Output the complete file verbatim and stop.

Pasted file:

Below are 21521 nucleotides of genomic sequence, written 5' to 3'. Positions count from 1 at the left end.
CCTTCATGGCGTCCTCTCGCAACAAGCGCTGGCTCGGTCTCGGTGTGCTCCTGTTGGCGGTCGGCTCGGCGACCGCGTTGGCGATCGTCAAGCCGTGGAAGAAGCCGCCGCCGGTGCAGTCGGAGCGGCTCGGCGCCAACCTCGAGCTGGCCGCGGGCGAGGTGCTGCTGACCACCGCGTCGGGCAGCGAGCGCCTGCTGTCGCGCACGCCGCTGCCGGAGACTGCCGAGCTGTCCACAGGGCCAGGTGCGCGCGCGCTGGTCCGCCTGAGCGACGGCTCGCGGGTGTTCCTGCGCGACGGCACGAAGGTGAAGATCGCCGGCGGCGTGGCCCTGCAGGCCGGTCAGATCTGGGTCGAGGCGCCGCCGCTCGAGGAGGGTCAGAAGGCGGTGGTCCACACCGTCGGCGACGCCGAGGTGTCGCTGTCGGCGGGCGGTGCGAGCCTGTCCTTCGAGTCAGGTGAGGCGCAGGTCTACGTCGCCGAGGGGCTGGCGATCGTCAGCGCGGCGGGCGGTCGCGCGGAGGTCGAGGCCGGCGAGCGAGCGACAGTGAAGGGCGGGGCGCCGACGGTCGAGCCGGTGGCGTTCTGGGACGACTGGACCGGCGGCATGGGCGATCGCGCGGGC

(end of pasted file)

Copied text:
Below are 21521 nucleotides of genomic sequence, written 5' to 3'. Positions count from 1 at the left end.
CCTTCATGGCGTCCTCTCGCAACAAGCGCTGGCTCGGTCTCGGTGTGCTCCTGTTGGCGGTCGGCTCGGCGACCGCGTTGGCGATCGTCAAGCCGTGGAAGAAGCCGCCGCCGGTGCAGTCGGAGCGGCTCGGCGCCAACCTCGAGCTGGCCGCGGGCGAGGTGCTGCTGACCACCGCGTCGGGCAGCGAGCGCCTGCTGTCGCGCACGCCGCTGCCGGAGACTGCCGAGCTGTCCACAGGGCCAGGTGCGCGCGCGCTGGTCCGCCTGAGCGACGGCTCGCGGGTGTTCCTGCGCGACGGCACGAAGGTGAAGATCGCCGGCGGCGTGGCCCTGCAGGCCGGTCAGATCTGGGTCGAGGCGCCGCCGCTCGAGGAGGGTCAGAAGGCGGTGGTCCACACCGTCGGCGACGCCGAGGTGTCGCTGTCGGCGGGCGGTGCGAGCCTGTCCTTCGAGTCAGGTGAGGCGCAGGTCTACGTCGCCGAGGGGCTGGCGATCGTCAGCGCGGCGGGCGGTCGCGCGGAGGTCGAGGCCGGCGAGCGAGCGACAGTGAAGGGCGGGGCGCCGACGGTCGAGCCGGTGGCGTTCTGGGACGACTGGACCGGCGGCATGGGCGATCGCGCGGGC